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A gene from the cellulose synthase-like C family encodes a β-1,4 glucan synthase

Cocuron, Jean-Christophe, Lerouxel, Olivier, Drakakaki, Georgia, Alonso, Ana P., Liepman, Aaron H., Keegstra, Kenneth, Raikhel, Natasha, Wilkerson, Curtis G.
Proceedings of the National Academy of Sciences of the United States of America 2007 v.104 no.20 pp. 8550-8555
Tropaeolum majus, Arabidopsis thaliana, genes, hexosyltransferases, cDNA libraries, nucleotide sequences, amino acid sequences, complementary DNA, enzyme activity, carbohydrate metabolism, xyloglucans, seeds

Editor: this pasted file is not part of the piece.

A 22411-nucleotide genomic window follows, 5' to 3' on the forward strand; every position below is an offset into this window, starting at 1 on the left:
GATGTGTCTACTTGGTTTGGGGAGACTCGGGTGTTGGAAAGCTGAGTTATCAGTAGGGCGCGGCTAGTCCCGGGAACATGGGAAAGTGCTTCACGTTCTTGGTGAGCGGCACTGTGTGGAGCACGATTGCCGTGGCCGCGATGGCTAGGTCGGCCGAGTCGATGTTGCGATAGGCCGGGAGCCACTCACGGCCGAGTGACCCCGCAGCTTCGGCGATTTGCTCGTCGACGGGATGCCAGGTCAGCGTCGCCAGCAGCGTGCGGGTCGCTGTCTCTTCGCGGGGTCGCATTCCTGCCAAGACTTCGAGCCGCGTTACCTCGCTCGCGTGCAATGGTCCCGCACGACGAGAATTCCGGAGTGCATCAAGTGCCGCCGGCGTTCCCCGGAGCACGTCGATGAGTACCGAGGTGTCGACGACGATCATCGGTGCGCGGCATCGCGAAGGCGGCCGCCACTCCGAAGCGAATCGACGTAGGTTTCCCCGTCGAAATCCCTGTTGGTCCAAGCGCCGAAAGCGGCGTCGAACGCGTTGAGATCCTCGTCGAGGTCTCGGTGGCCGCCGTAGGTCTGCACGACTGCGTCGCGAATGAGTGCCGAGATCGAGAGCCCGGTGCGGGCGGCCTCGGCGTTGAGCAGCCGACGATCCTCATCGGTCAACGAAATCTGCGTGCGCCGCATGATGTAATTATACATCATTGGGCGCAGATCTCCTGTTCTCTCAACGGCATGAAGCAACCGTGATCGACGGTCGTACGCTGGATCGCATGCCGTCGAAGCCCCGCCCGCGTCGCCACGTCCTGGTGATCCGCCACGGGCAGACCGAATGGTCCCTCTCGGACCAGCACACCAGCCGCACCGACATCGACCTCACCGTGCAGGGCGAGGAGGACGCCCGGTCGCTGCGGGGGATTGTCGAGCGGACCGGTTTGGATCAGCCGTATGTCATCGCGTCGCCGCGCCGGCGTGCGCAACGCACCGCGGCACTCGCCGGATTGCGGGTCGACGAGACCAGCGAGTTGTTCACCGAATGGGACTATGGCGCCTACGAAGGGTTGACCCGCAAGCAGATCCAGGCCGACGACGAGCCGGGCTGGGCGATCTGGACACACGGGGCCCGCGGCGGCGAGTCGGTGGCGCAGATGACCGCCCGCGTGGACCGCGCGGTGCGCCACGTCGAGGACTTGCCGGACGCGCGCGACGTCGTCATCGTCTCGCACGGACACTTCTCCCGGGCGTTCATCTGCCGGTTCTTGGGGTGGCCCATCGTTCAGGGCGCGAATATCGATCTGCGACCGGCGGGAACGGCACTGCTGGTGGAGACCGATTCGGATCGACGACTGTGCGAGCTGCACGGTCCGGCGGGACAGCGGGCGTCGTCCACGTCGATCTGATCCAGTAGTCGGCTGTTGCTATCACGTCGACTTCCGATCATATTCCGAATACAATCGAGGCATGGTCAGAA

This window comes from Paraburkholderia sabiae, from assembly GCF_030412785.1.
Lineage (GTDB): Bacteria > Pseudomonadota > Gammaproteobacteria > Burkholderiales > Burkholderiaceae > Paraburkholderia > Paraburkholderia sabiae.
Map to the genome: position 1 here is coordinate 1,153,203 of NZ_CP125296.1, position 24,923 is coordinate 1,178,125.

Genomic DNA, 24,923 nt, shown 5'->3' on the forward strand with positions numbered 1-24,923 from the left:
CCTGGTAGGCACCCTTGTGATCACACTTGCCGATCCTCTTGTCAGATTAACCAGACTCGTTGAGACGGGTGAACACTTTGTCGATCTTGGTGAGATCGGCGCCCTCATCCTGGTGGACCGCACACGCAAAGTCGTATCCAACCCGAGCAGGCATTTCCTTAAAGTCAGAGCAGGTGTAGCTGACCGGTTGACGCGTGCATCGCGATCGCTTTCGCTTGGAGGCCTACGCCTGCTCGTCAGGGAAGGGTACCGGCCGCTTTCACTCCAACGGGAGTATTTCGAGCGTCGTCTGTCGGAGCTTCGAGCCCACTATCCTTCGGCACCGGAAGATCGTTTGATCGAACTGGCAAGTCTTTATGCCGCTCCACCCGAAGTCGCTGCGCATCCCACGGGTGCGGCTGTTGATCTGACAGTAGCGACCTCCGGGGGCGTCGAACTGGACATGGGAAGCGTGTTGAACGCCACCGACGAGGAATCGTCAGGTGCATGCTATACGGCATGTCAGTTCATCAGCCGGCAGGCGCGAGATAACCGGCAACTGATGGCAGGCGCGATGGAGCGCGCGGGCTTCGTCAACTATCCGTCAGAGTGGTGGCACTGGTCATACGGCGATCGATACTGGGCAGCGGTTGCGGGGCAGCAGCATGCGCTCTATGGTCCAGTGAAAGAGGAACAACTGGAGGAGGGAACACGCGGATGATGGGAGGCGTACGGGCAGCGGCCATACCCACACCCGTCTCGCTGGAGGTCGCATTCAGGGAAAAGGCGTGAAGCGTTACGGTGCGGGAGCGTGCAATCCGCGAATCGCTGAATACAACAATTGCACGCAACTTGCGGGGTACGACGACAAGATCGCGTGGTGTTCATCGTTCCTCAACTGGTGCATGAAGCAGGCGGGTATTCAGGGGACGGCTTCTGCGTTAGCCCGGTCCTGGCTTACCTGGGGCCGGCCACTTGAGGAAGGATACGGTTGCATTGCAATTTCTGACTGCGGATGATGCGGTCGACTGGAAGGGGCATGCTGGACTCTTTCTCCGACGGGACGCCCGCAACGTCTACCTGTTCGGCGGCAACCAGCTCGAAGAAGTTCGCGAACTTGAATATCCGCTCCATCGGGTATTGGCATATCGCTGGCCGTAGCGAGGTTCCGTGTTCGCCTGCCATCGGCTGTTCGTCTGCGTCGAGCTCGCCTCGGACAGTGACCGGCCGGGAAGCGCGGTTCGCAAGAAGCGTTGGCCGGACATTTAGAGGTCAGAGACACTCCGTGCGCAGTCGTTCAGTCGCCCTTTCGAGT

Despite the central role of xyloglucan (XyG) in plant cell wall structure and function, important details of its biosynthesis are not understood. To identify the gene(s) responsible for synthesizing the β-1,4 glucan backbone of XyG, we exploited a property of nasturtium (Tropaeolum majus) seed development. During the last stages of nasturtium seed maturation, a large amount of XyG is deposited as a reserve polysaccharide. A cDNA library was produced from mRNA isolated during the deposition of XyG, and partial sequences of 10,000 cDNA clones were determined. A single member of the C subfamily from the large family of cellulose synthase-like (CSL) genes was found to be overrepresented in the cDNA library. Heterologous expression of this gene in the yeast Pichia pastoris resulted in the production of a β-1,4 glucan, confirming that the CSLC protein has glucan synthase activity. The Arabidopsis CSLC4 gene, which is the gene with the highest sequence similarity to the nasturtium CSL gene, is coordinately expressed with other genes involved in XyG biosynthesis. These and other observations provide a compelling case that the CSLC gene family encode proteins that synthesize the XyG backbone.